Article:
The next time your client is asked to give a MFN, you may want to keep in mind a recently decided case in which a non-practicing entity (NPE) was required to refund $69 million of the $70 million patent license fee previously paid to it by a large bank. The reason for the refund? The MFN clause in the license agreement was triggered seven years later by a subsequent $1 million patent licensing deal with a small bank.

What could the NPE have done differently here? Ideas include the MFN could have simply been limited by time (i.e., for a period of two years…) or to similarly situated licensees in terms of size or contained other terms to distinguish the contracts (such as a cap on the number of banking transactions covered by the license.)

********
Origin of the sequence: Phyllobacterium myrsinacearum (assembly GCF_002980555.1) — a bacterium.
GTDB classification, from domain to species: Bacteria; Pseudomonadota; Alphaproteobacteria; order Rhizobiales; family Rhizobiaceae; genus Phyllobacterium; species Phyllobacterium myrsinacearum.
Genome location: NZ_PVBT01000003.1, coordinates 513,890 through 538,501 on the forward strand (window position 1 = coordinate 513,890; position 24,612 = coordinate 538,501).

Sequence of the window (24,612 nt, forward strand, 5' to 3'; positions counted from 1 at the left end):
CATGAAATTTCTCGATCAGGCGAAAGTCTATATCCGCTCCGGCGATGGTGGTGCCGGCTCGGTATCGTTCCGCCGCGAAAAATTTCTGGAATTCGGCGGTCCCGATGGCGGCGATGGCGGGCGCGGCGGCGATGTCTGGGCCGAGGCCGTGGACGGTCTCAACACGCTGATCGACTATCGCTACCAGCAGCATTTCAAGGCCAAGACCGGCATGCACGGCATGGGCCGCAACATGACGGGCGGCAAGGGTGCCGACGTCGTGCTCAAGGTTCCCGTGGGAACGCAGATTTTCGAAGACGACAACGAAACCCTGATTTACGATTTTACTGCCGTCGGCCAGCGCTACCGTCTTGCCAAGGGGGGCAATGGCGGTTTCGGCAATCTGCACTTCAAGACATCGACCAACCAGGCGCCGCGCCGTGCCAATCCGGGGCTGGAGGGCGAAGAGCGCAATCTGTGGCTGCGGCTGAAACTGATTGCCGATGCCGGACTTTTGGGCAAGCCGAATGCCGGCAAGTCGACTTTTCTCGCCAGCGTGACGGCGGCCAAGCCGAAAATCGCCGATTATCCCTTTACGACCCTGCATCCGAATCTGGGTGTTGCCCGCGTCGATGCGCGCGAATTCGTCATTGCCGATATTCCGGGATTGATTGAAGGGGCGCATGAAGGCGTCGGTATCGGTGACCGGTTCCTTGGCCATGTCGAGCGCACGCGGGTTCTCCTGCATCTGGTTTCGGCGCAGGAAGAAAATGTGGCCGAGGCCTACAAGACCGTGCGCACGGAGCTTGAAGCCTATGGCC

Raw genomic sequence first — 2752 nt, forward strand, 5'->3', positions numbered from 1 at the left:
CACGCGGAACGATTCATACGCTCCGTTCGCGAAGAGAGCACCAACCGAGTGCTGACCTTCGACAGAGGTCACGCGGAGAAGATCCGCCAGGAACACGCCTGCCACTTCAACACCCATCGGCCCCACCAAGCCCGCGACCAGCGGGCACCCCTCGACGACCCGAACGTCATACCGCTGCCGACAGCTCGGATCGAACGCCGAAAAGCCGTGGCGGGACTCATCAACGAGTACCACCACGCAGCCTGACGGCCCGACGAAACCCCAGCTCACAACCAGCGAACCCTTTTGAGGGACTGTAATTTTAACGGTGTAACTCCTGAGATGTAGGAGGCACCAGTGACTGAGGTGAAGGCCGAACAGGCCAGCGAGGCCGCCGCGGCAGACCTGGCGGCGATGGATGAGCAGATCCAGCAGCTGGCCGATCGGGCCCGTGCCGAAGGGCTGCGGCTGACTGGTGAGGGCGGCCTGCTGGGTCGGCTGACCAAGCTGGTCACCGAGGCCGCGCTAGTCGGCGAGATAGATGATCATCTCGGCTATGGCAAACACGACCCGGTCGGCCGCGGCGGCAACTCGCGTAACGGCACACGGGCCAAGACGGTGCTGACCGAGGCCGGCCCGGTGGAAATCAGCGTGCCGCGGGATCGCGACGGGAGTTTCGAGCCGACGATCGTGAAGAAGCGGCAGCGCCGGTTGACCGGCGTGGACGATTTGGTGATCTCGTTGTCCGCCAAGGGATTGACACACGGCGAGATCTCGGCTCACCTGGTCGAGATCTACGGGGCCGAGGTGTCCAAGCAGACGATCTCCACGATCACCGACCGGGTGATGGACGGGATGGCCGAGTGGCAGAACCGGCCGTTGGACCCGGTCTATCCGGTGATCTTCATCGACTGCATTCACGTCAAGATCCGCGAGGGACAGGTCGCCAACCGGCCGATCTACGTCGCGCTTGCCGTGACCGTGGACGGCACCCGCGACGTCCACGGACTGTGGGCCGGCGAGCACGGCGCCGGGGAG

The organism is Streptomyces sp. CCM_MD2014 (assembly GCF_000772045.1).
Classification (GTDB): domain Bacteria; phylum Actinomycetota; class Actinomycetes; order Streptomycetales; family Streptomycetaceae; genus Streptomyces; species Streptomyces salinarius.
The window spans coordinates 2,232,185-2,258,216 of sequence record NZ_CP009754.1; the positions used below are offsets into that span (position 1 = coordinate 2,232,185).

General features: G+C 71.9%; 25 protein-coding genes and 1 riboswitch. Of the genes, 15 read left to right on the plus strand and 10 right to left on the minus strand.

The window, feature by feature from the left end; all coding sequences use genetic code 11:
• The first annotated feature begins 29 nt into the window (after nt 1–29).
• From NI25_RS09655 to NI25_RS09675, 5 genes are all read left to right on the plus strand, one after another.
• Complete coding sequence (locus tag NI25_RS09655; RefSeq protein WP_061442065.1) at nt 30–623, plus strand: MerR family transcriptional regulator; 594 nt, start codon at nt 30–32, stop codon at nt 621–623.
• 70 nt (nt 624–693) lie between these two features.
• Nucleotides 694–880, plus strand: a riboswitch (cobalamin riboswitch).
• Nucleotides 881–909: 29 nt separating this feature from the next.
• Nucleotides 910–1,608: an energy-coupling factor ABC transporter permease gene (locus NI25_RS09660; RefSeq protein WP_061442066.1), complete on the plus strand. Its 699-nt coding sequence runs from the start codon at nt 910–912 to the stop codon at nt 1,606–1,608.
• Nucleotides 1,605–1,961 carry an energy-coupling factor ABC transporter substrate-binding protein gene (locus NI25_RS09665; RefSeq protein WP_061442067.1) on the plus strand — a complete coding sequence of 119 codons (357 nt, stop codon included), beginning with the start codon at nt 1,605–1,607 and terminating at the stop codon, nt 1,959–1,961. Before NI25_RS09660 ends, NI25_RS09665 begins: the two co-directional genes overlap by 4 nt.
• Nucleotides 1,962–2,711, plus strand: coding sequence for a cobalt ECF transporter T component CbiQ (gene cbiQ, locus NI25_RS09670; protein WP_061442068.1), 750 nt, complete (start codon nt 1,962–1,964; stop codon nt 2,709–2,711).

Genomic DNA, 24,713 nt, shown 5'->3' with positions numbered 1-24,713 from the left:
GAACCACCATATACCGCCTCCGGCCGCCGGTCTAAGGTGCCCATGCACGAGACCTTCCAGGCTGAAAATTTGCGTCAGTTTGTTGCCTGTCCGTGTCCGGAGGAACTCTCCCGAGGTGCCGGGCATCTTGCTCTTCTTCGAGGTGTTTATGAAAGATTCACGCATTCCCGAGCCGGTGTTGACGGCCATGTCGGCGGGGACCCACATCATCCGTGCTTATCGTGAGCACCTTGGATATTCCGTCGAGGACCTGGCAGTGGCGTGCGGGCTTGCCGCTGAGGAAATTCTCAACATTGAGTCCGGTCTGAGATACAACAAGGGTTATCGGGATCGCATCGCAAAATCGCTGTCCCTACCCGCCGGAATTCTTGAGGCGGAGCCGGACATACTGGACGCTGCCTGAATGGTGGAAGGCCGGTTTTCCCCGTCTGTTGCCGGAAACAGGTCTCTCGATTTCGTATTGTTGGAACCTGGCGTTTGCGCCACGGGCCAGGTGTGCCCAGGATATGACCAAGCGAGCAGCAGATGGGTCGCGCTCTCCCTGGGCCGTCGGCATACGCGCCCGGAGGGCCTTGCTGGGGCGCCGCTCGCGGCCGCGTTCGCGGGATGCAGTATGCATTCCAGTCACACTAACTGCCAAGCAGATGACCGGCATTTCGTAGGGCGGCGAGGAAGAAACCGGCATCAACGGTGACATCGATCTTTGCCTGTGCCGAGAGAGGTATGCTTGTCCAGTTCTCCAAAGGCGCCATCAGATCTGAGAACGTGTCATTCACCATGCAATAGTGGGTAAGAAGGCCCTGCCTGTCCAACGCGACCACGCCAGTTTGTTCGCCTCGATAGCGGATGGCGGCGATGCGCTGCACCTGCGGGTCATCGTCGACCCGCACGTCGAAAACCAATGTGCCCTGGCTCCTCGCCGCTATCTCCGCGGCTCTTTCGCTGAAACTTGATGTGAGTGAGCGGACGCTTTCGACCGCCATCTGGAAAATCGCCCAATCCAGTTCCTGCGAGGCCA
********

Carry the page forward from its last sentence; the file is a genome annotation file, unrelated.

When it comes to MFNs, you don’t want to be the one responsible for a $69 million refund.

See JP Morgan Chase Bank, N.A. v. DataTreasury Corp., No. 15-4095 (5th Cir. May 19, 2016), affirming 79 F. Supp. 3d 643 (E.D. Tex 2015) (granting Chase’s motion for summary judgment).